brookdalebill

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Nope, you’re not overthinking.
Being thoughtful shows you care about your presentation.
It matters, and matters greatly.
Luckily your band is capable.
You never want to be perceived as the same old guys doing the same old stuff.
The bandleader (Doug Blocker) I toured Canada with had rules.
Start upbeat, avoid similiar keys and tempos, change singers often (he insisted everyone sing lead), very little slow stuff, and keep it coming if the dance floor is full.
He had lots of smart, well considered rules.
He’d also replace uncooperative players quickly.
Not that I’m suggesting that.
The band (The Outriders) lived on the road, and he intended to stay on it.
Anyways, Bravo!
 

slauson slim

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No, not overthinking. In the best bar bands I’ve been in similar concepts were used in constructing set lists. Also the rules about not gabbing and babbling between songs and long introductions - keep the patrons dancing and interested. Also, annoying gratuitous drum pounding verboten.
 

teletimetx

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at some point, you should be able to tell what works and what doesn't. Sure, different crowds may have different tastes, but it's not that hard to tell when the audience is responding. Do the good stuff.

But caring about your show is always a good idea - and if you are getting results, then yayyy! good on ya!
 

Refugee

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Seems like you have a lot more don'ts than do's. Awful lot of songs with the word, "Blues," in them. Maybe being more positive would help.
 

Junkyard Dog

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It takes some work (time/thought) to build our set lists. Am I overthinking it all?

Leo, just do it once and be done with it. No need to have a customized set list for each bar gig, as they are typically just a guideline…e.g. requests will come up, you may wind up playing Mustang Sally twice, etc.
 

dougstrum

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When I was younger I would spend way to much time putting together set lists🙄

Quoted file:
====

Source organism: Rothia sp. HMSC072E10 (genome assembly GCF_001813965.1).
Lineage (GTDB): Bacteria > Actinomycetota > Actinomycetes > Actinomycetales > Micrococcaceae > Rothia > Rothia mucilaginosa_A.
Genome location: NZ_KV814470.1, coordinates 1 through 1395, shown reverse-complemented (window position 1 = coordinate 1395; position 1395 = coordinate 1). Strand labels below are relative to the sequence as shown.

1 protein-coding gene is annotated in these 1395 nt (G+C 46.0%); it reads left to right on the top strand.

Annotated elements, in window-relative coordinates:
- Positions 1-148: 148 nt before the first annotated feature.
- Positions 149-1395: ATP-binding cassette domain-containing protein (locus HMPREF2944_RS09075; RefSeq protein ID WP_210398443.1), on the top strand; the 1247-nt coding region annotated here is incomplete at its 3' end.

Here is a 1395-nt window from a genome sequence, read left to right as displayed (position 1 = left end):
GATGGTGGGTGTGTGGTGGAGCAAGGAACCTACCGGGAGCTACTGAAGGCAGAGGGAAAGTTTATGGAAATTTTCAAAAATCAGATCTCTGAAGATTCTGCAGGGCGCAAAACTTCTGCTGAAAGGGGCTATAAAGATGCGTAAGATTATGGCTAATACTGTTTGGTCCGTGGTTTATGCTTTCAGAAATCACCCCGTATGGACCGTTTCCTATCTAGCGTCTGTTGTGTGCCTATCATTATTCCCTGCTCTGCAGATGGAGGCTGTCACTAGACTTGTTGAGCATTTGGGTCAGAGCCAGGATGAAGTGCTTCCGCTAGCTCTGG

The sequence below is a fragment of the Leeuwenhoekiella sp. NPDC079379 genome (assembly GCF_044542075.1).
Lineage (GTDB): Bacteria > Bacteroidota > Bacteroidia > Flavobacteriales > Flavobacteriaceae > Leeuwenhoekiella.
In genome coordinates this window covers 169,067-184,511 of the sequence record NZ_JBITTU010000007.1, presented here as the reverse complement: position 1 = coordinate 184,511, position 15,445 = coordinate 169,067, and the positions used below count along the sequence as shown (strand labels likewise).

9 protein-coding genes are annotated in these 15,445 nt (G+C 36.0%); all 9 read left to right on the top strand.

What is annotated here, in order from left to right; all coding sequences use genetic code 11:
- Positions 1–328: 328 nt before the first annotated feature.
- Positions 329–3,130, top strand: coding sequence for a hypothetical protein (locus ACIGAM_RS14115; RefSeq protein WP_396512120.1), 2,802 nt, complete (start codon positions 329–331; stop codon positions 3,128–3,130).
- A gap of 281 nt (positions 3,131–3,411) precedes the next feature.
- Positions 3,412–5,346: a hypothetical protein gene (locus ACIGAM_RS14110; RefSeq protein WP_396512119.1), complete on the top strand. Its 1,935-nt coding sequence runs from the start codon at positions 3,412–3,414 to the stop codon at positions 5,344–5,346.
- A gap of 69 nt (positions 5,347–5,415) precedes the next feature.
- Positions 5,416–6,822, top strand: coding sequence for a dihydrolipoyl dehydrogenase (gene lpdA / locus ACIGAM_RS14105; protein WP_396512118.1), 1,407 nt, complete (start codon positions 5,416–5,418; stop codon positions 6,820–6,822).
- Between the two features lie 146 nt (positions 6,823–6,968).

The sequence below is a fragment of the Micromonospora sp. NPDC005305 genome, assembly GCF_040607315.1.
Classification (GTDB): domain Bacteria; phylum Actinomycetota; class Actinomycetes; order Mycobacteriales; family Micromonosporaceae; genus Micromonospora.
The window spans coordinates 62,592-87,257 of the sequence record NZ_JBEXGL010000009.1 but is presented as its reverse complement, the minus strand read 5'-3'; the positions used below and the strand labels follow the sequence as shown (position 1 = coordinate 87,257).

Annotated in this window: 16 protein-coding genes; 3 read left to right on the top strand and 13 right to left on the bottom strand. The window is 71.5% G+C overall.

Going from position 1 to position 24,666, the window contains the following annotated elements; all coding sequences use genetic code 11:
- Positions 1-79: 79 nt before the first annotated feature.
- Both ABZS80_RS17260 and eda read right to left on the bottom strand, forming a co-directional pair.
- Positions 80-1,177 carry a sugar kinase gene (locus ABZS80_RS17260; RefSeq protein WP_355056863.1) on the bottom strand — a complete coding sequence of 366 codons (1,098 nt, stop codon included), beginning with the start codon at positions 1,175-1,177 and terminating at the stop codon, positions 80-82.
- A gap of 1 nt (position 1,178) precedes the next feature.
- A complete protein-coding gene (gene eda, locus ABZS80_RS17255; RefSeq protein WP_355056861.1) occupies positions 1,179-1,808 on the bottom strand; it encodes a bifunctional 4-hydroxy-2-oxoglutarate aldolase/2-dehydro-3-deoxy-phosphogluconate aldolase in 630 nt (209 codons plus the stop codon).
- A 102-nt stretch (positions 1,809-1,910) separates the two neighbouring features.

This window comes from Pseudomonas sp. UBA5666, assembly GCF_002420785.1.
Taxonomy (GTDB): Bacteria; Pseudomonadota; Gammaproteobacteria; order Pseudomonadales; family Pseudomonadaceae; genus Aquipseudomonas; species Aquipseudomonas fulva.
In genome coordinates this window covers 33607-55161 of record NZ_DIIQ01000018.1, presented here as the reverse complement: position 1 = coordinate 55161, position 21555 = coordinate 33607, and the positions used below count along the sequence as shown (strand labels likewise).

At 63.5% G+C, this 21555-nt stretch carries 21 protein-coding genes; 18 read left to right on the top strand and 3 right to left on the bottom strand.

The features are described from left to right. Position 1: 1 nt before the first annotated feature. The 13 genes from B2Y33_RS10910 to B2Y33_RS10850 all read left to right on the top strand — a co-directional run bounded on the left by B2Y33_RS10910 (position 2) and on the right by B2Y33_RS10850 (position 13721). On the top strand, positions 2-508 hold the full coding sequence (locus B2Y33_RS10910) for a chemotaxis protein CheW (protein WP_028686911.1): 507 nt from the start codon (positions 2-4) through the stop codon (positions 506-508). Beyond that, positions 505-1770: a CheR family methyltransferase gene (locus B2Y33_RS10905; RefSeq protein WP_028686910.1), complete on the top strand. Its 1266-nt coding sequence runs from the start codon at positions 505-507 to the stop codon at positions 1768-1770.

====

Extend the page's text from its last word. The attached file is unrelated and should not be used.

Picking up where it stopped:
These days I take a master list and make three lists of 12 songs each. Then give a quick look for similar ryrhmic figure, similar chord progression or minor keys next to each other and make adjustments.

The most important thing is just to have a list, to keep the flow going. If anyone needs or wants to make a change it's easy to accommodate during setup or on breaks.
 

Fluddman

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I think you are over thinking this.

While you need a set list, its great to be able to swap and change to suit the mood and vibe of the gig. And sometimes finishing with a slow song works - especially when its a wild crowd and you need to wind things down.

Really its a about picking the next song based on the moment.

Good luck.
 

Mr. St. Paul

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Songs in the same keys should usually not be together

No. I avoided doing this when I did setlists, but it was OCD on my part. The majority of audiences don't notice/don't care.

Songs using the same lead vocalist should usually not be together

This was not a luxury my last band could afford, since I was the main singer. But since you have 2 lead singers, and another singer who can contribute, I can agree with this in your case.

Songs from the same artist should usually not be together

This is one I think you can relax on. Especially if it's a popular artist. We'd do it as a medley or do a little patter to introduce it: "Here's a twin spin about to begin" yadda yadda yadda.

All in all, I appreciate the attention and care you put into your lists. But generally, setlists should be a roadmap. They're great to keep you on point and click the songs off. But give yourself freedom to read the crowd and deviate from it as the moment calls for.
 

kiwi blue

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I like most of your thinking, but disagree about changing vocalists every song. A singer needs time to warm into their thing. I would give them 3 in a row then swap.

It's true the audience doesn't know what key you are in, but they do sense when things are starting to sound the same. There's no problem doing 3 songs in A in a row as long as you vary tempos and rhythmic feel. Even then, if the audience gets right into a certain song it's often fine to carry the same feel into the next song and keep the good vibe going. After that though, you need to change something.

I would change keys more than I do but my vocal range is limited and often I end up in A because I can't sing the song well enough in any other key. So I try to vary other things, and strategically place the songs that are in other keys so that there are no more than 2 or 3 consecutive songs in A.